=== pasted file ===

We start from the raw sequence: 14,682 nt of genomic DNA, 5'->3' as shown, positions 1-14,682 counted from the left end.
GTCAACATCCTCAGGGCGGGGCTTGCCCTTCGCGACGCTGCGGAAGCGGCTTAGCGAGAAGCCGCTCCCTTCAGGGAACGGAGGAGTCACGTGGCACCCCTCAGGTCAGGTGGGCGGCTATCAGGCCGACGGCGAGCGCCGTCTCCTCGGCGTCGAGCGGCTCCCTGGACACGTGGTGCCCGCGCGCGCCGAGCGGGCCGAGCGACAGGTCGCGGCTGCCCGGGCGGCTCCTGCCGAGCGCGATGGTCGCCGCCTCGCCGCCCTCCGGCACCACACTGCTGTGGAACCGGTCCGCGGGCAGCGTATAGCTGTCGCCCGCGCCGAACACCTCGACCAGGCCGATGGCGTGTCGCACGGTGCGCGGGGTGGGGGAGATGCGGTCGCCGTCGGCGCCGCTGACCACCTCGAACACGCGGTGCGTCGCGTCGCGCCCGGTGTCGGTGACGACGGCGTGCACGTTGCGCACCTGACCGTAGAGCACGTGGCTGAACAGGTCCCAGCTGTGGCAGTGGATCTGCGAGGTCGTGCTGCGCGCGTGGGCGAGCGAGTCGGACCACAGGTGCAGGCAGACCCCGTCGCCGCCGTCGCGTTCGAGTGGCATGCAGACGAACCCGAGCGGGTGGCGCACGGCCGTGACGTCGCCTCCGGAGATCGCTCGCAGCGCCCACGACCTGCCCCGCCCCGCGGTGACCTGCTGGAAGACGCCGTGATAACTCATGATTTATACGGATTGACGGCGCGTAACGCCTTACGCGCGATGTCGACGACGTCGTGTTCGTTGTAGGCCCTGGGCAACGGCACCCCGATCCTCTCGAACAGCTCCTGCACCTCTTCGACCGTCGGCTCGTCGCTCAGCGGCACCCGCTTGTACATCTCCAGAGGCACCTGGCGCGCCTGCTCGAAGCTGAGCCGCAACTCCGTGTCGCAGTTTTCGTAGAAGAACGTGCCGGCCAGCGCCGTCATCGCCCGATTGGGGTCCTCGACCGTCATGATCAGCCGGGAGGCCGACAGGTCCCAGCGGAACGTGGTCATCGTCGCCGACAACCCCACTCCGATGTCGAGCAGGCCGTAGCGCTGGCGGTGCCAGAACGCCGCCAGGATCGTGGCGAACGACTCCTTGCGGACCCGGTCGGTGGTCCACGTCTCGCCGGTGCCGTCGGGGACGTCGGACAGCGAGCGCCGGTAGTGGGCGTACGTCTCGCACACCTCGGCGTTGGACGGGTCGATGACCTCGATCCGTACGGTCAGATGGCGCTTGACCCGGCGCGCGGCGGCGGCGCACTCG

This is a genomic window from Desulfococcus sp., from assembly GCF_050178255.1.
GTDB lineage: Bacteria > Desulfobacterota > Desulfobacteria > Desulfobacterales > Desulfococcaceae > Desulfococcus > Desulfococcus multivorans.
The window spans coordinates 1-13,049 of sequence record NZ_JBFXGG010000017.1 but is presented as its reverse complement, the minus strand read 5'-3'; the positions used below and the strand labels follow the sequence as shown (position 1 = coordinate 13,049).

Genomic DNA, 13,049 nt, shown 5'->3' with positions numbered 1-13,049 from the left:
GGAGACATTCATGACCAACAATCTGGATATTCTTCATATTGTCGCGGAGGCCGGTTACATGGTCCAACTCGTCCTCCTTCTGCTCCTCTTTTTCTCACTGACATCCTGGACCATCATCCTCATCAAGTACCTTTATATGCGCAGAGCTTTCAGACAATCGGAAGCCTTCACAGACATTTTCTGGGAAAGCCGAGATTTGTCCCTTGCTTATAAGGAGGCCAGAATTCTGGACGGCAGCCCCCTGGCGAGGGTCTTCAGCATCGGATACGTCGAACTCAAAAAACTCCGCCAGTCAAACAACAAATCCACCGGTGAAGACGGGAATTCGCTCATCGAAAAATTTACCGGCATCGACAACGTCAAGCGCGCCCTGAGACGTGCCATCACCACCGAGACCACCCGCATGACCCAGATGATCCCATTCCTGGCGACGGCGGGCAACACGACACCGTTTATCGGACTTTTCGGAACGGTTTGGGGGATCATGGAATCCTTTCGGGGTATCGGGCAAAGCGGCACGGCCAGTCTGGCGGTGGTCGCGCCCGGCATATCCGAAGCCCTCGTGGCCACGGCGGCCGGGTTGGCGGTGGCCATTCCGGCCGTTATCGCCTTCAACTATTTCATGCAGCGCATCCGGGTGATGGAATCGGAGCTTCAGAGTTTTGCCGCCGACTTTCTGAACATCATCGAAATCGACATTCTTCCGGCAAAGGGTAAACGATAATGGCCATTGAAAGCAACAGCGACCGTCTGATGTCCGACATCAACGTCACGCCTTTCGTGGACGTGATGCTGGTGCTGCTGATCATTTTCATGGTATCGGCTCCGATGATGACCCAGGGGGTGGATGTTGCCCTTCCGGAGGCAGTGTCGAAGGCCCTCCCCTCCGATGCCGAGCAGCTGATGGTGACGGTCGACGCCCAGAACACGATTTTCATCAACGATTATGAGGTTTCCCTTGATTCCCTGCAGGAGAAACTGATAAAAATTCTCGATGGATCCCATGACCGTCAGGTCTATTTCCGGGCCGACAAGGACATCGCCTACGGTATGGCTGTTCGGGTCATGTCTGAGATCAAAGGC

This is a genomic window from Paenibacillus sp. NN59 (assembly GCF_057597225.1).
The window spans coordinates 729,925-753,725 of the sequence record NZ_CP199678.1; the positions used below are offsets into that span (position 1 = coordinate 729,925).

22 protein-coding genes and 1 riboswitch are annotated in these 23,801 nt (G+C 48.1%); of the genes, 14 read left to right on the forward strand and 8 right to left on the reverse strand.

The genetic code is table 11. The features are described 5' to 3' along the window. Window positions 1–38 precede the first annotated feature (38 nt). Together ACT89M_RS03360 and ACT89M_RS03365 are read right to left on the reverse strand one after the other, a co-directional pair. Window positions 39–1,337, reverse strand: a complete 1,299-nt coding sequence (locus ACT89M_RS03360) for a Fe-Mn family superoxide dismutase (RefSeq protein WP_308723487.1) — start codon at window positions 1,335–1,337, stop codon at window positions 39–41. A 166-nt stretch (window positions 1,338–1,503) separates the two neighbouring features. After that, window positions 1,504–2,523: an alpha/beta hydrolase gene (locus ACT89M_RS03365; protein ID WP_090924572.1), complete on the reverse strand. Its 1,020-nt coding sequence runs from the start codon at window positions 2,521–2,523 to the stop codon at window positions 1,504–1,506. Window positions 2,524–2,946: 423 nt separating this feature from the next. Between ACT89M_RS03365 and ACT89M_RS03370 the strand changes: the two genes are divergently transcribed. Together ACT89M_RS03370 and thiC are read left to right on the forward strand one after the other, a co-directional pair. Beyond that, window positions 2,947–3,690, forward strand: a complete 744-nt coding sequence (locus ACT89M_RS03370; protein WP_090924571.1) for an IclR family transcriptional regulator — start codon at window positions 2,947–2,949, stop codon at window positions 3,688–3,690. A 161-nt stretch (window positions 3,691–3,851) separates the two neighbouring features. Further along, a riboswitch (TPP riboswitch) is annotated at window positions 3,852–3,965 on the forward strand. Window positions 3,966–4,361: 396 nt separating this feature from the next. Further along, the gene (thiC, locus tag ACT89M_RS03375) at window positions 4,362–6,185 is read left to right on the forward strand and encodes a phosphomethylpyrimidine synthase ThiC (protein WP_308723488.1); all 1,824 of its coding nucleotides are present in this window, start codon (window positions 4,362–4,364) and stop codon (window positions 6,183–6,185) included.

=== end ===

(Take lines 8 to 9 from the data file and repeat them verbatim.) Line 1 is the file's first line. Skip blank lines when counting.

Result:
This is a genomic window from Paenibacillus sp. NN59 (assembly GCF_057597225.1).
The window spans coordinates 729,925-753,725 of the sequence record NZ_CP199678.1; the positions used below are offsets into that span (position 1 = coordinate 729,925).